The Vadnagar fortification is believed to be among the oldest in India dating back to pre-Islamic period and built according to Shastric Hindu tradition with images of Goddess Kali, Lord Ganesh, Bhairav on its gate walls. There are six gates to the town-Arjun Bari, Nadiol, Amthol, Ghaskol. Pithori and Amarthol.

Kirti Toran

The Kirti Toran of Vadnagar, a wonderful symbol of sculpture and architecture, is a testament to its glorious cultural heritage. This Toran was built in the Solanki era (942-1242 AD) to mark their victory. The tradition of constructing Torans in India, decorative gateways, reached its zenith in Gujarat during the Solanki period. The Toran at Vadnagar is the finest surviving example of its type. This architecture is built without any kind of cement. The bases of these pillars from the bottom to the top were kept as deep as possible to make this sculpture of red and yellow stones long lasting. The 13-meter-high structure with two massive and highly carved columns supports the wide stone beam and vaulted pediment with sculptures. Nearly 2000-year-old temple of Hatkeshwar Mahadev situated near Kirti Toran is the devotional centre for millions of people today.

Sharmishtha Lake

Sharmishtha Lake, located in the middle of the historical town of Vadnagar, is very scenic. Around 4500 years old, this lake is an excellent example of rainwater harvesting, hydraulic engineering and groundwater management. In the past, the lake was filled with water from the river Kapila flowing from the Aravalli range. There were 160 steps to descend to the inside of this square-shaped lake. According to the Nagarkhanda, there was a Vishwamitra Aashram located near the lake. The 79-acre Sharmishtha lake receives water from Taranga hills and the inlet is through Nagdharo, an elaborately designed sedimentation tank. Some beautiful sculptures and carved friezes are embedded on the sidewalls of Nagdharo. On the east of Nagdharo, another small Ghat like structure has images of Saptarishi and Lord Ganesh.

Hatkeshwar Temple

The great Mughal historian Abul Fazl in Ain-e-Akbari (1590 A.D.) described Vadnagar as a city of Brahmins, having 3000 temples, each with an adjoining water tank. It's a proof that the city abounded in temples even in the 16th century. It is believed that Muslim rulers had destroyed many temples Vadnagar and had disfigured Hindu temples remains in and around Vadnagar. The most important temple at Vadnagar is that of Hatkeshwar Mahadev. It has a huge ‘shikhar’ and is believed to have been built during the Solanki period. A reference about the Hatkeshwar Mahadev is found in the Nagarkhand of the Skanda Purana. Hatkeshwar Mahadev is the family deity of the Nagar Brahmins. The shivling in the temple is believed to be ‘Swayambhu; (self-emerged). The temple walls are profusely ornamented with carvings, depicting Hindu myths like Samudramanthan, Dashavatara and various forms of Gods and Goddesses. Thousands of devotees come here for darshan, especially on the auspicious occasion of Maha Shivratri.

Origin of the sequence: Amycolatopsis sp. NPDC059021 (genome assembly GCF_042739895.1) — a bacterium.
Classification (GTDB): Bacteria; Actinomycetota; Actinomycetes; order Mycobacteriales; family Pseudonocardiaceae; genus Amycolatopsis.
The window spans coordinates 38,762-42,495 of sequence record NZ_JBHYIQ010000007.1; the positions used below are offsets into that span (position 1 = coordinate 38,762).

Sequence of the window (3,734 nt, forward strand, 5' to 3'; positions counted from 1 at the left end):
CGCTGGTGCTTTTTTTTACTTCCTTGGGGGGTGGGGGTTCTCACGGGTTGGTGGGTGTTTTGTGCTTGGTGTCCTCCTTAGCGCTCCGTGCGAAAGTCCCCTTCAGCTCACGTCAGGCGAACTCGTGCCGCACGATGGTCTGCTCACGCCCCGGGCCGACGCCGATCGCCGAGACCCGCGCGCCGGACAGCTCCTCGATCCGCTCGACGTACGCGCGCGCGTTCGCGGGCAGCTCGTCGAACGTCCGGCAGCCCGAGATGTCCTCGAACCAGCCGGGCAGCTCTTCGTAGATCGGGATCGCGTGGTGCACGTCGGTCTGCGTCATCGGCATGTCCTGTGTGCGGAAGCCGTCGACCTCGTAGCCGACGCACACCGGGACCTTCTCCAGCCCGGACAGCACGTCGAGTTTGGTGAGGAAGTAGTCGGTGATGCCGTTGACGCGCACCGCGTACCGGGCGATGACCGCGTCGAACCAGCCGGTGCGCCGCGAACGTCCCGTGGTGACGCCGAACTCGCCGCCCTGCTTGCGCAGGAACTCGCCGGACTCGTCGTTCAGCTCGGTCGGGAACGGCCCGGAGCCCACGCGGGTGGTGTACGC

Gauri Kund

Gujarat has a great tradition of constructing beautiful and functional water structures using stone masonry reflecting typical Gujarati style of architecture. The Kunds and Stepwells are found all over Gujarat and Vadnagar can also boast of some monumental examples like Gauri Kund, Nagdharo, Paschim Mehta Ni Vav, Ranzaniyo Kuvo and Saptarishi Ovaro. Gauri Kund is square in plan, built in stone masonry with series of steps leading down to the water and adorned with beautiful sculptures. Gauri Kund also finds its mention in Nagarkhand. The sculptures found here are that of Lord Vishnu sleeping on Sheshnaag, the dance of the beautiful woman and the glorious morning of the dynasty. Various fairs are held here and people come to take bath in the Kund in the month of Shravan, Adhik and Purushttam.

Tana-Riri Tomb

Tana and Riri were two sisters from Vadnagar who calmed down the burning body of Sangit Samrat Tansen by singing Malhar Raag. A special Tana-Riri Mahotsav is organized by Gujarat Tourism Corporation Limited in their memory today. Every year renowned musicians and artists perform in this Mahotsav that has now become a global attraction. Prime Minister Shri Narendra Modi started the Tana-Riri Mahotsav since the year 2003 to showcase the development and culture of Gujarat to the world. Artists associated with the music industry are also given the 'Tana-Riri Award' every year.